Embodied Thinking

Embodied Thinking is the use of the body sensations – both physical and emotional – in the creation process.

The embodiment that I chose is a free verse poem that I entitled The Astronaut’s Wife. One of the aspects of the space program that I have always been fascinated by is the lives of the astronauts and their families – especially during the golden age of space travel during the Apollo program. The fact that their entire lives were photographed and reported upon while they were undergoing such stresses is interesting to me. The poem I created was meant to empathetically represent that duality of having to put on your best public face at all times even when you are terror stricken at what is going on. I think that this type of experience is one that almost everybody is familiar with and can be empathetic to at some level. This is especially true if you are a parent as there are many times when you have to simply bury your own panic, grief or illness in order to put on the parent persona for your own child. In my poem, I try to represent those two parts – the public persona and the private fear – to give an empathetic look at the life experience of these astronaut wives in the 1960s.

Astronaut’s Wife

 He just called. He is going to the moon. I am happy, proud and thrilled.

Credit nasa.gov

 (He is going to the moon. The moon. And he tells me like he’s going to be at a conference in Cleveland for a few days. Does he realize the dangers? Does he understand what could go wrong? Does he know that if something happens, he is going to be leaving me and the kids here alone? What am I going to do if something happens? I will be by myself. How will I manage? Where will I get a job? I haven’t been anything, but his wife for so long. What will I tell the kids? Who will walk our daughter down the aisle at her wedding? Do we have enough insurance? How can I make the next few months extra special just in case he doesn’t come back? I should look at our savings. Where will I go if he doesn’t come back? I need a drink. Does he realize that HE COULD DIE? Like Gus? Like Ed? Like Roger? What will I do if that happens? )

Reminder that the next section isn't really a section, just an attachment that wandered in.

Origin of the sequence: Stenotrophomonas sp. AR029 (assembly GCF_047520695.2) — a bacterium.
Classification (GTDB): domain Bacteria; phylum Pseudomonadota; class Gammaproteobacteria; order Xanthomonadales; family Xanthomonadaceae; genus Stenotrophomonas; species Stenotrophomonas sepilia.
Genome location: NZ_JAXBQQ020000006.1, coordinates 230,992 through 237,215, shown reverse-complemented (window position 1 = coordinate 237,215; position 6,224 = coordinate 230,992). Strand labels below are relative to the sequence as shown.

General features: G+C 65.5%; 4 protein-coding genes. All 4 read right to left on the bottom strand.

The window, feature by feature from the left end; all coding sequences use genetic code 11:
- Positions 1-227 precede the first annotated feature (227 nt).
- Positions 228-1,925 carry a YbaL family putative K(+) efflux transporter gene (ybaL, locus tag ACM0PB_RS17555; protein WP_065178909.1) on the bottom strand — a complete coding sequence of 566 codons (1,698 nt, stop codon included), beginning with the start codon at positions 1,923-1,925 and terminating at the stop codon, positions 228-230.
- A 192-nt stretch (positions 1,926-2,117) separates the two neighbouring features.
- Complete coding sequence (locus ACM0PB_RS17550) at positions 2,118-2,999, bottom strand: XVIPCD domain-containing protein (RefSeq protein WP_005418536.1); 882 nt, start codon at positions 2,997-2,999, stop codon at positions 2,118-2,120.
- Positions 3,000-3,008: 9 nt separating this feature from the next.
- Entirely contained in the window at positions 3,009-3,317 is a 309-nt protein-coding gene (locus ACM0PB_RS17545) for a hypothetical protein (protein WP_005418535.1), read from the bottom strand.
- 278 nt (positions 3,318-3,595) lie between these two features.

He just called. He is going to the moon. I am happy, proud and thrilled.

I think this understanding impacts my topic by making the whole space program more human and less bureaucratic. The original astronauts are generally viewed as “steely-eyed missle men” and are looked at through the lens of their accomplishments in space rather than as the humans that they are. I believe developing an empathetic connection to them in this way helps us to understand the sacrifices that they and their families made in their personal lives for this national dream to become a reality. It really was not all Corvettes and jets. It was family men, who were not always perfect, struggling to be in the public eye and project an image to the world that did not always represent the reality. As a personal proponent of the space program, this type of understanding is important because as much as NASA is the mistakes it has made and the money it has spent, it is also the people whose passion, despite fear, for space exploration and the knowledge we gain through our time in orbit that make the space program important.


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